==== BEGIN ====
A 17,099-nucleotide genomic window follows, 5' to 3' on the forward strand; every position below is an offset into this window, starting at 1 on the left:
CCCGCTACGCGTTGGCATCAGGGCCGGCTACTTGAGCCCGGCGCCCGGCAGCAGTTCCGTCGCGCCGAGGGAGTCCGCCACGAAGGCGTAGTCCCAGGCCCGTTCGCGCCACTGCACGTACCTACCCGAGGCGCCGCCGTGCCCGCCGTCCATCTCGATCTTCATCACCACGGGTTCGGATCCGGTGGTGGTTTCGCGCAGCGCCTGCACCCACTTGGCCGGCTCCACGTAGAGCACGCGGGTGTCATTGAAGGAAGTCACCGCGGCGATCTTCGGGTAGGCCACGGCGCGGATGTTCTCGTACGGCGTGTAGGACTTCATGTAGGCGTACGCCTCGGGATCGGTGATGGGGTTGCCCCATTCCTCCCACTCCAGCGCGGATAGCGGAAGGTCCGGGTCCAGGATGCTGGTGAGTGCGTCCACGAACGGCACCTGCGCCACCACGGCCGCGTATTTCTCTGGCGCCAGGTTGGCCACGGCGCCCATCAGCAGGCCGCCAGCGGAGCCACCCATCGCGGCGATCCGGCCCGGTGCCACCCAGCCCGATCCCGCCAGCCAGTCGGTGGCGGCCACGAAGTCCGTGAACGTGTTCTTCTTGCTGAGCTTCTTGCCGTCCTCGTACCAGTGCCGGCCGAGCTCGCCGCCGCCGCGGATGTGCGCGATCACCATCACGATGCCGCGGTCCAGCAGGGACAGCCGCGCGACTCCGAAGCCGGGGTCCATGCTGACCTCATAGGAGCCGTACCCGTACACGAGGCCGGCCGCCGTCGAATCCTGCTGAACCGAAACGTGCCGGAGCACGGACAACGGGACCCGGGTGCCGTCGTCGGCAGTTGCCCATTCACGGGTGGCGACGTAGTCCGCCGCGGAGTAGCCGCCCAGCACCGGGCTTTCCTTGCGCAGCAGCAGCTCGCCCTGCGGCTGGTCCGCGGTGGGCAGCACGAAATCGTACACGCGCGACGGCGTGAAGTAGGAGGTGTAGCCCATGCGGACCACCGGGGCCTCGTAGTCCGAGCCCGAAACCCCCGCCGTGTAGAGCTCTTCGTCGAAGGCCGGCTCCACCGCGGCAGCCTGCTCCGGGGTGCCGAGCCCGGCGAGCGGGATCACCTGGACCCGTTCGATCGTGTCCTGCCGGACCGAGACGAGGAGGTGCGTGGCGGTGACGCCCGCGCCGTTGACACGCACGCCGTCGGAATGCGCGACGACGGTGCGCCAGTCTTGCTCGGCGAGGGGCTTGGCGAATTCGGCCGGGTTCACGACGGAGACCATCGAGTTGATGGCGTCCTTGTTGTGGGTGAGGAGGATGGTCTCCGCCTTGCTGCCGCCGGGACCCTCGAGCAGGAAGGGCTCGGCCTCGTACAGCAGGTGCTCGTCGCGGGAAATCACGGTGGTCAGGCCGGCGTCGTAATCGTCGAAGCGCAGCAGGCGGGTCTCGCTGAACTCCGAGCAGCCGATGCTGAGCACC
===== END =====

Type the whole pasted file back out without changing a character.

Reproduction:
A 17,099-nucleotide genomic window follows, 5' to 3' on the forward strand; every position below is an offset into this window, starting at 1 on the left:
CCCGCTACGCGTTGGCATCAGGGCCGGCTACTTGAGCCCGGCGCCCGGCAGCAGTTCCGTCGCGCCGAGGGAGTCCGCCACGAAGGCGTAGTCCCAGGCCCGTTCGCGCCACTGCACGTACCTACCCGAGGCGCCGCCGTGCCCGCCGTCCATCTCGATCTTCATCACCACGGGTTCGGATCCGGTGGTGGTTTCGCGCAGCGCCTGCACCCACTTGGCCGGCTCCACGTAGAGCACGCGGGTGTCATTGAAGGAAGTCACCGCGGCGATCTTCGGGTAGGCCACGGCGCGGATGTTCTCGTACGGCGTGTAGGACTTCATGTAGGCGTACGCCTCGGGATCGGTGATGGGGTTGCCCCATTCCTCCCACTCCAGCGCGGATAGCGGAAGGTCCGGGTCCAGGATGCTGGTGAGTGCGTCCACGAACGGCACCTGCGCCACCACGGCCGCGTATTTCTCTGGCGCCAGGTTGGCCACGGCGCCCATCAGCAGGCCGCCAGCGGAGCCACCCATCGCGGCGATCCGGCCCGGTGCCACCCAGCCCGATCCCGCCAGCCAGTCGGTGGCGGCCACGAAGTCCGTGAACGTGTTCTTCTTGCTGAGCTTCTTGCCGTCCTCGTACCAGTGCCGGCCGAGCTCGCCGCCGCCGCGGATGTGCGCGATCACCATCACGATGCCGCGGTCCAGCAGGGACAGCCGCGCGACTCCGAAGCCGGGGTCCATGCTGACCTCATAGGAGCCGTACCCGTACACGAGGCCGGCCGCCGTCGAATCCTGCTGAACCGAAACGTGCCGGAGCACGGACAACGGGACCCGGGTGCCGTCGTCGGCAGTTGCCCATTCACGGGTGGCGACGTAGTCCGCCGCGGAGTAGCCGCCCAGCACCGGGCTTTCCTTGCGCAGCAGCAGCTCGCCCTGCGGCTGGTCCGCGGTGGGCAGCACGAAATCGTACACGCGCGACGGCGTGAAGTAGGAGGTGTAGCCCATGCGGACCACCGGGGCCTCGTAGTCCGAGCCCGAAACCCCCGCCGTGTAGAGCTCTTCGTCGAAGGCCGGCTCCACCGCGGCAGCCTGCTCCGGGGTGCCGAGCCCGGCGAGCGGGATCACCTGGACCCGTTCGATCGTGTCCTGCCGGACCGAGACGAGGAGGTGCGTGGCGGTGACGCCCGCGCCGTTGACACGCACGCCGTCGGAATGCGCGACGACGGTGCGCCAGTCTTGCTCGGCGAGGGGCTTGGCGAATTCGGCCGGGTTCACGACGGAGACCATCGAGTTGATGGCGTCCTTGTTGTGGGTGAGGAGGATGGTCTCCGCCTTGCTGCCGCCGGGACCCTCGAGCAGGAAGGGCTCGGCCTCGTACAGCAGGTGCTCGTCGCGGGAAATCACGGTGGTCAGGCCGGCGTCGTAATCGTCGAAGCGCAGCAGGCGGGTCTCGCTGAACTCCGAGCAGCCGATGCTGAGCACC